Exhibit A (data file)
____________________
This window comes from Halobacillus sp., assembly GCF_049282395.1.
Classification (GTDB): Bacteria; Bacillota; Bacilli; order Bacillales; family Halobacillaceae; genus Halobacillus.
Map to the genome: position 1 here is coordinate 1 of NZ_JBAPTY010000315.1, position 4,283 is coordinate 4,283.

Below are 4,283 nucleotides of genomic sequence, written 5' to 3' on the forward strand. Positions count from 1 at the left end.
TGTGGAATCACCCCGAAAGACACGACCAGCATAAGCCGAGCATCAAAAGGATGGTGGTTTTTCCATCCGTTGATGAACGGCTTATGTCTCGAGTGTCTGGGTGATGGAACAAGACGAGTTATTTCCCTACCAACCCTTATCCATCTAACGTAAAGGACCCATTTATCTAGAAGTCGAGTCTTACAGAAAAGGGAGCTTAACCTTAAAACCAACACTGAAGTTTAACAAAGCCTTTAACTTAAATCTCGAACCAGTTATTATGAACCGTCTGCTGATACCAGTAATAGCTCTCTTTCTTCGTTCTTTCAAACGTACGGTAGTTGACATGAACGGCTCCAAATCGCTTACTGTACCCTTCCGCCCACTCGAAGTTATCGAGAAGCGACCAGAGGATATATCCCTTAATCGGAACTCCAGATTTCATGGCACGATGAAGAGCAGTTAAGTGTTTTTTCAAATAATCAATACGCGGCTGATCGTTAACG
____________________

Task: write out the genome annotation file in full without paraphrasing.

This window comes from Halobacillus sp., assembly GCF_049282395.1.
Classification (GTDB): Bacteria; Bacillota; Bacilli; order Bacillales; family Halobacillaceae; genus Halobacillus.
Map to the genome: position 1 here is coordinate 1 of NZ_JBAPTY010000315.1, position 4,283 is coordinate 4,283.

Below are 4,283 nucleotides of genomic sequence, written 5' to 3' on the forward strand. Positions count from 1 at the left end.
TGTGGAATCACCCCGAAAGACACGACCAGCATAAGCCGAGCATCAAAAGGATGGTGGTTTTTCCATCCGTTGATGAACGGCTTATGTCTCGAGTGTCTGGGTGATGGAACAAGACGAGTTATTTCCCTACCAACCCTTATCCATCTAACGTAAAGGACCCATTTATCTAGAAGTCGAGTCTTACAGAAAAGGGAGCTTAACCTTAAAACCAACACTGAAGTTTAACAAAGCCTTTAACTTAAATCTCGAACCAGTTATTATGAACCGTCTGCTGATACCAGTAATAGCTCTCTTTCTTCGTTCTTTCAAACGTACGGTAGTTGACATGAACGGCTCCAAATCGCTTACTGTACCCTTCCGCCCACTCGAAGTTATCGAGAAGCGACCAGAGGATATATCCCTTAATCGGAACTCCAGATTTCATGGCACGATGAAGAGCAGTTAAGTGTTTTTTCAAATAATCAATACGCGGCTGATCGTTAACG